I cling tightly to the memory of the last day I saw my daughter, Emily, alive. It was Mother’s Day, May 13, 2018, just three days before she died. I’ve recounted that day in previous blogs, but I noticed that I only wrote about the happy parts–the flowers she gave me and the beautiful card with such sweet words that I will always cherish.
What I didn’t write about was her underlying irritability on that day and her anxiousness to get away from all of us. She showed up late for brunch, and I was later disappointed that following a visit with a dear family friend, who was like a grandmother to my children, Emily immediately left. Thank God she said, “I love you,” and I said it back. We have those last words to each other. But I had hoped that she would spend the entire day with me. I realize now that she probably was irritable because she needed to use, or the drugs were wearing off, and that she was anxious to get away because she needed to get high so she wouldn’t get sick.
Even admitting that my last Mother’s Day with my daughter wasn’t perfect is hard for me. We want only to remember the best of the dead. We want to gloss over the underbelly of emotions that we don’t like, or in some cases, don’t even want to admit to ourselves that we have. The truth is, I was dreading the days to come. My family was planning an intervention, hoping to get Emily to admit she had a problem and agree to go to treatment. Of course, we never got that chance. Emily died just three days before we were to carry out our plans.
Five years ago, I was full of anxiety but also full of hope on Mother’s Day. For several years following my daughter’s death, Mother’s Day seemed like an impossible task. I just wanted to run and hide from the memories of my last day with my daughter, along with those uncomfortable emotions of feeling like I must have failed as a mom for my daughter to use heroin laced with fentanyl and die. For so many of us, Mother’s Day isn’t the utopia our culture makes it out to be. Some of us have lost our children. Others are estranged from their kids. And then there are those who are missing their own mothers. Grief comes in many shapes and sizes, and Mother’s Day can be a wallop of pain for many. Society tells us to be happy on Mother’s Day. I’m here to tell you it’s okay to be sad. Forcing ourselves to act otherwise is inauthentic.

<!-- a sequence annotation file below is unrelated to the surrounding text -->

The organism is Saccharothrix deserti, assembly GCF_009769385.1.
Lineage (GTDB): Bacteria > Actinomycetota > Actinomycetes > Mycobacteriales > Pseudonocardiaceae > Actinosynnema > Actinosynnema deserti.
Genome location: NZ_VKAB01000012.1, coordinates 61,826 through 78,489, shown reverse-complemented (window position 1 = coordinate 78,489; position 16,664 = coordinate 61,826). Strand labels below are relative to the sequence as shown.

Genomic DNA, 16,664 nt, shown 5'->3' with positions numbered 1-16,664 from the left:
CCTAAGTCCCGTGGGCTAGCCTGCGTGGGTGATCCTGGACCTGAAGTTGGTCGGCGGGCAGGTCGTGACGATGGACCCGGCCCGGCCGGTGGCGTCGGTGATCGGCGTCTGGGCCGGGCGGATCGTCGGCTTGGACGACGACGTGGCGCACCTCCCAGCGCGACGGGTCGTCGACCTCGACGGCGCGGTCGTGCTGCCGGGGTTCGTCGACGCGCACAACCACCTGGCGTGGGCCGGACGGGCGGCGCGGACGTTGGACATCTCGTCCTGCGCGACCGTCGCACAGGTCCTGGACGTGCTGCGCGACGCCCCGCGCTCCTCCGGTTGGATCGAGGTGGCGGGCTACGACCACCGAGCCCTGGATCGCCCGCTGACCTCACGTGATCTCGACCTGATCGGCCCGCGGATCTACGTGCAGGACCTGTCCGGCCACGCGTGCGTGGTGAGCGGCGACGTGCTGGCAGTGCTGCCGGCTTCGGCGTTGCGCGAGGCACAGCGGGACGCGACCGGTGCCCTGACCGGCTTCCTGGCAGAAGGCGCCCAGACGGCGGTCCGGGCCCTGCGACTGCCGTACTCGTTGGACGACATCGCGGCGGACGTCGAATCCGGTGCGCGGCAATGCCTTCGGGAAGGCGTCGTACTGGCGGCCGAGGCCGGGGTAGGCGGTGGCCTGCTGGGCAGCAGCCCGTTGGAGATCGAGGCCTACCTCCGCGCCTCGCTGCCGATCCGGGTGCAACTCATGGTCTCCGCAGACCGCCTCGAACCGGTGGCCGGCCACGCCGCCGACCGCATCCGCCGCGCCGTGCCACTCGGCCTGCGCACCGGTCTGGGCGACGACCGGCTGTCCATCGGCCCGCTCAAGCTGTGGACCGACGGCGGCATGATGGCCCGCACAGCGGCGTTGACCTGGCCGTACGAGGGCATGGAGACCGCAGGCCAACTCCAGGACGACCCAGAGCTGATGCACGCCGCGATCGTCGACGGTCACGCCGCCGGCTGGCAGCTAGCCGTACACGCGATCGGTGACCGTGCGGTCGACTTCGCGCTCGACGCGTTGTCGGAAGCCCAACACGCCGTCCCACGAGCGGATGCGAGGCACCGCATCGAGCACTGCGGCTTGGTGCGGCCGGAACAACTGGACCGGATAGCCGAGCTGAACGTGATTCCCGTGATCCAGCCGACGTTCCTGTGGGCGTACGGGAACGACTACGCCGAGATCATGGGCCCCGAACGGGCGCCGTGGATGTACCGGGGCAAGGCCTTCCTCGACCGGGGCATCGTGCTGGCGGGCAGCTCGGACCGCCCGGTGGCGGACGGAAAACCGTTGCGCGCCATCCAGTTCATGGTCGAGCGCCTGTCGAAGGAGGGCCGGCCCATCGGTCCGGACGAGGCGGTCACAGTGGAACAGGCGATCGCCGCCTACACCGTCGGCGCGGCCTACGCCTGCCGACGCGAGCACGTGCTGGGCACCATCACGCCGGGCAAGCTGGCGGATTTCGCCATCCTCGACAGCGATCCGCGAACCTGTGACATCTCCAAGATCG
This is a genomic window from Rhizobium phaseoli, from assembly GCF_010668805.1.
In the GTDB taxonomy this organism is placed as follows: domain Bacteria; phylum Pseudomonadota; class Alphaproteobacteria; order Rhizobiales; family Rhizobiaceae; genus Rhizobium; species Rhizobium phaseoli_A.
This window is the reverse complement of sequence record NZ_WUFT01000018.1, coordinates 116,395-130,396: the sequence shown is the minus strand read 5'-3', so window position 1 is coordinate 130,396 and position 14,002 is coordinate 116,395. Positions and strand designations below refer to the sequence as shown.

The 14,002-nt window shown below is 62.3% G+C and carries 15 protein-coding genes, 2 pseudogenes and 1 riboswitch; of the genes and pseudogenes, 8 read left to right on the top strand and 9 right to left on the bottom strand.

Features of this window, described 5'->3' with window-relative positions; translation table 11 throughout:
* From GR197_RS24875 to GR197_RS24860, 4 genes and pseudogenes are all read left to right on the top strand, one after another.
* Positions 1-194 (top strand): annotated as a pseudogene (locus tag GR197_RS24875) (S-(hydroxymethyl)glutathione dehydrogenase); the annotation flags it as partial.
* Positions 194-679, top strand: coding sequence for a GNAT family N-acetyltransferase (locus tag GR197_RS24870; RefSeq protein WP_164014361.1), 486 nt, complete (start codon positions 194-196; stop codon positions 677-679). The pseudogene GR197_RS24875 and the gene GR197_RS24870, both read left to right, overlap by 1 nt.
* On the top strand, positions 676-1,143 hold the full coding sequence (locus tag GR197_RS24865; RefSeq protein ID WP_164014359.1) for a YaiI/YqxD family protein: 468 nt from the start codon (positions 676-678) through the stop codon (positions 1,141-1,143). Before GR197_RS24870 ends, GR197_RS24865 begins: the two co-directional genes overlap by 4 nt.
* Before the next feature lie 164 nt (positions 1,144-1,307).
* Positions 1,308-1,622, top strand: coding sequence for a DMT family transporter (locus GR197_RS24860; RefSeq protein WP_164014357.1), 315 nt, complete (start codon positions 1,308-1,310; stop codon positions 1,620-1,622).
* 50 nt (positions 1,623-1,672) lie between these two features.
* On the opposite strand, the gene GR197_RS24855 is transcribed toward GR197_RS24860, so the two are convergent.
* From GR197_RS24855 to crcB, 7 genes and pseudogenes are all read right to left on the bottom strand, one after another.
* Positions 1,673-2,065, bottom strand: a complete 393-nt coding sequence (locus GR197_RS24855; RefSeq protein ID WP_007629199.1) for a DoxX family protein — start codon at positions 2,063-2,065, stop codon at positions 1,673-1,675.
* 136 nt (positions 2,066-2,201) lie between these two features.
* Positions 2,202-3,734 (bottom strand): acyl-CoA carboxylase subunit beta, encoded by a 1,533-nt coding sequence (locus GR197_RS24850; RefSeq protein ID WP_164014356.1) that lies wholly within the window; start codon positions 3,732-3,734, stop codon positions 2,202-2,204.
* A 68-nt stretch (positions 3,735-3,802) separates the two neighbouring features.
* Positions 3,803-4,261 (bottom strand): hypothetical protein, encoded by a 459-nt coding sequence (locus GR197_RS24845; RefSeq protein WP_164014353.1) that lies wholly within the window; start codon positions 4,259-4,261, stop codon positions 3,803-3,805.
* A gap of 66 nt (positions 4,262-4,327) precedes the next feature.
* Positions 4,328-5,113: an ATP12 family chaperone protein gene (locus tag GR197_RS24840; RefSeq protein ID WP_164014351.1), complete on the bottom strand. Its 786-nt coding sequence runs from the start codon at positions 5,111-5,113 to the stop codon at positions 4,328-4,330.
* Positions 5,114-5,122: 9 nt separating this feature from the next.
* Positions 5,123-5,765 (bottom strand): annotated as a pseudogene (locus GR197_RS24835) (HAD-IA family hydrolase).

On Mother’s Day weekend, 2023, I have another daughter graduating from college. It’s a joyous time that deserves celebration. It also means I will be surrounded by all of my other children. I’ve come to realize that the anticipation and dread leading up to these anniversaries, holidays, and birthdays after a child dies is often much worse than the actual day itself. I have a game plan for this upcoming Mother’s Day. I will breathe, live in the moment, and focus on my living, now-adult children. They have now all been alive longer than Emily. They all know I love them, and I’m so proud of each of them. That hole in my heart from losing my oldest child is still there. But somehow, my heart has grown even larger to compensate for it. A mother who lost her child more than a decade before Emily once told me, “Life can be richer and more beautiful after experiencing such pain if you allow it.” She’s not wrong. I will long for Emly this Mother’s Day, and those bittersweet memories will still be with me. But I will also be grateful for the children who are still here with me and let my mother and dear aunt know how much they mean to me. Mother’s Day is both bitter and sweet, and I’m okay with that.
Faith, Hope & Courage,
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